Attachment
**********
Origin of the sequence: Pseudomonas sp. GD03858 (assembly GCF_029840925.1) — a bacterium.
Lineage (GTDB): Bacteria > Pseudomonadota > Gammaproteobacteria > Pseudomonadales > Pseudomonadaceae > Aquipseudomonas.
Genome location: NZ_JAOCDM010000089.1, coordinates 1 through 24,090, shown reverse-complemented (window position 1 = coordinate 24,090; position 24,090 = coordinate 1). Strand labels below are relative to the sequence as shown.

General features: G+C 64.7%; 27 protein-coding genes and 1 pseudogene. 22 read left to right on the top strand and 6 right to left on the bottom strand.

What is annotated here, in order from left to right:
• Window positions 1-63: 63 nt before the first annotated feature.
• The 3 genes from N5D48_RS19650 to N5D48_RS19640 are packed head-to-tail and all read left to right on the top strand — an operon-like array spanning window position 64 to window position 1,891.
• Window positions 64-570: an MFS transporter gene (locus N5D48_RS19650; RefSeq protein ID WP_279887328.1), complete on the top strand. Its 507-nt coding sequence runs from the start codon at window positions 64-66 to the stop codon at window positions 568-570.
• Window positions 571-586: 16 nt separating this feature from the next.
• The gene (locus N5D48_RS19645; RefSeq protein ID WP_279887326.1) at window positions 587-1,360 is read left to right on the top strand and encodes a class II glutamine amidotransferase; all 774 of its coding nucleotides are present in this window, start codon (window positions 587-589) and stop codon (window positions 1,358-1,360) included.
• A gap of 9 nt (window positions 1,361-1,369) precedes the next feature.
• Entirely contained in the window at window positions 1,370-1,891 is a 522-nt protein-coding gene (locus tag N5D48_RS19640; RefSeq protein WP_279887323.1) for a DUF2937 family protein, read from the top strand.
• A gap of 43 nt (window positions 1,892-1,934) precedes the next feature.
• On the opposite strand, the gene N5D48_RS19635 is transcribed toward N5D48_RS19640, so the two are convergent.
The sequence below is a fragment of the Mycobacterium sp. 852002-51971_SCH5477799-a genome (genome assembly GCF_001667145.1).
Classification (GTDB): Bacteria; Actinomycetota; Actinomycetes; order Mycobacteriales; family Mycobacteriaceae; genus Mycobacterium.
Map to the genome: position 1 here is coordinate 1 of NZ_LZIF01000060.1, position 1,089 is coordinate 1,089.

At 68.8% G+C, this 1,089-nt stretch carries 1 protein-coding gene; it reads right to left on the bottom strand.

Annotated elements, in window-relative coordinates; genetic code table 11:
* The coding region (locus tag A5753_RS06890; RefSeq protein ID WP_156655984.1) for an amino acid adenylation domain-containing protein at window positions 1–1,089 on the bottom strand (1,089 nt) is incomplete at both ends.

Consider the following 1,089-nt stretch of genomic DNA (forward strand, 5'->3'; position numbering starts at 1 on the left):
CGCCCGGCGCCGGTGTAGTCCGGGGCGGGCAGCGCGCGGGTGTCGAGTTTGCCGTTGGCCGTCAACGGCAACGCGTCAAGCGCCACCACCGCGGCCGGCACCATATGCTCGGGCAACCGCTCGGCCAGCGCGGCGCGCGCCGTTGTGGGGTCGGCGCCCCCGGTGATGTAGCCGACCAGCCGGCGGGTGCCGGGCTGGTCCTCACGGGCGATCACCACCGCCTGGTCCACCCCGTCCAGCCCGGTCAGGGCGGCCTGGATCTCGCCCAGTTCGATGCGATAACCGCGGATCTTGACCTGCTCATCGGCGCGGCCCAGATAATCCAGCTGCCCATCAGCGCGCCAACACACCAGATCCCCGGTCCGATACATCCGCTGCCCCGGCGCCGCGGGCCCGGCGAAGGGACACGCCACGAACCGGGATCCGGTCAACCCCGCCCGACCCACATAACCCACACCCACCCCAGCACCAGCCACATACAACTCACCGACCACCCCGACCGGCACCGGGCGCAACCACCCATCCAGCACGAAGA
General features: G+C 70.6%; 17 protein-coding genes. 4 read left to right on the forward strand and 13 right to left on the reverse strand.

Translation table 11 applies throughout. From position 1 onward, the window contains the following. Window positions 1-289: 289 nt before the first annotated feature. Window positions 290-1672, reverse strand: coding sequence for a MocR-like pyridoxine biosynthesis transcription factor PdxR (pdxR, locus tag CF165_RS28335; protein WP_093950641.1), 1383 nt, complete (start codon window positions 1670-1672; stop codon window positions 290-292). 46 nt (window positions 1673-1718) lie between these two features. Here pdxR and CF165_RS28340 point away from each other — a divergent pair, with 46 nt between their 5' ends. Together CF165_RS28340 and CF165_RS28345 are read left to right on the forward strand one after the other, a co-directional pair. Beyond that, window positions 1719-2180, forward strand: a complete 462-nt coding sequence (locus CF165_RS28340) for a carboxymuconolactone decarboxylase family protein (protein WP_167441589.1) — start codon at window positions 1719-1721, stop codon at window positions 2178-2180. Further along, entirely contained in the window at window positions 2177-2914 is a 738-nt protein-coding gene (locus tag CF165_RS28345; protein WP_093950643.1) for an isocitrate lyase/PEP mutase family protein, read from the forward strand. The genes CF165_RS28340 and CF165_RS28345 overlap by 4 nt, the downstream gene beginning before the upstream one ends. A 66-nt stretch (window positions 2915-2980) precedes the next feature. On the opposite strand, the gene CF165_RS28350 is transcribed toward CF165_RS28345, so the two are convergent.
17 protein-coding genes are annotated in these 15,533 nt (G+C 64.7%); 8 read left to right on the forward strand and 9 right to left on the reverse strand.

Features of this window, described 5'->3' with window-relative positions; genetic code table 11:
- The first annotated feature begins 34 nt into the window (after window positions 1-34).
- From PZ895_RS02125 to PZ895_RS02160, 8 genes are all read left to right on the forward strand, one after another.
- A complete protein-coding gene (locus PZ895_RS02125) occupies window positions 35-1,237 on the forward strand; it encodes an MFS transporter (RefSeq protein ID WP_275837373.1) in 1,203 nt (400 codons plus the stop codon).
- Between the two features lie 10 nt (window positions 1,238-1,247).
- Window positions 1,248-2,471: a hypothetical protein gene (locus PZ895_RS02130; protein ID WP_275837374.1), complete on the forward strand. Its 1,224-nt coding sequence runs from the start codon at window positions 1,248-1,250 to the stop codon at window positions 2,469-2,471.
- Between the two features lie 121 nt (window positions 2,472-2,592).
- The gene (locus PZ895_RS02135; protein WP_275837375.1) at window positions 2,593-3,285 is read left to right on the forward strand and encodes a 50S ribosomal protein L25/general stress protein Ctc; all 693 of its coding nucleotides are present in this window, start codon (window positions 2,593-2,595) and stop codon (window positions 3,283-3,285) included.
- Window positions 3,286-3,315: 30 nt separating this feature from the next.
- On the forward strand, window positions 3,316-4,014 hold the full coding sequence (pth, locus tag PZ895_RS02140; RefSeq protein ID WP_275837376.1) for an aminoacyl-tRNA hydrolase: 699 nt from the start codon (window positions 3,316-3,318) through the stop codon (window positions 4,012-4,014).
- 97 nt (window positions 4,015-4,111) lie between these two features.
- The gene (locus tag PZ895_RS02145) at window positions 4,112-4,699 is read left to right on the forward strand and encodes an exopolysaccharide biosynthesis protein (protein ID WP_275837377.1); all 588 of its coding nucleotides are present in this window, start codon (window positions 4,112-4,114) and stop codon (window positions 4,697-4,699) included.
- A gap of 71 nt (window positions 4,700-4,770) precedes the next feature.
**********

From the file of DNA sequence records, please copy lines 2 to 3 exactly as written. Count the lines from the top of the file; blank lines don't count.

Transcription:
Lineage (GTDB): Bacteria > Pseudomonadota > Gammaproteobacteria > Pseudomonadales > Pseudomonadaceae > Aquipseudomonas.
Genome location: NZ_JAOCDM010000089.1, coordinates 1 through 24,090, shown reverse-complemented (window position 1 = coordinate 24,090; position 24,090 = coordinate 1). Strand labels below are relative to the sequence as shown.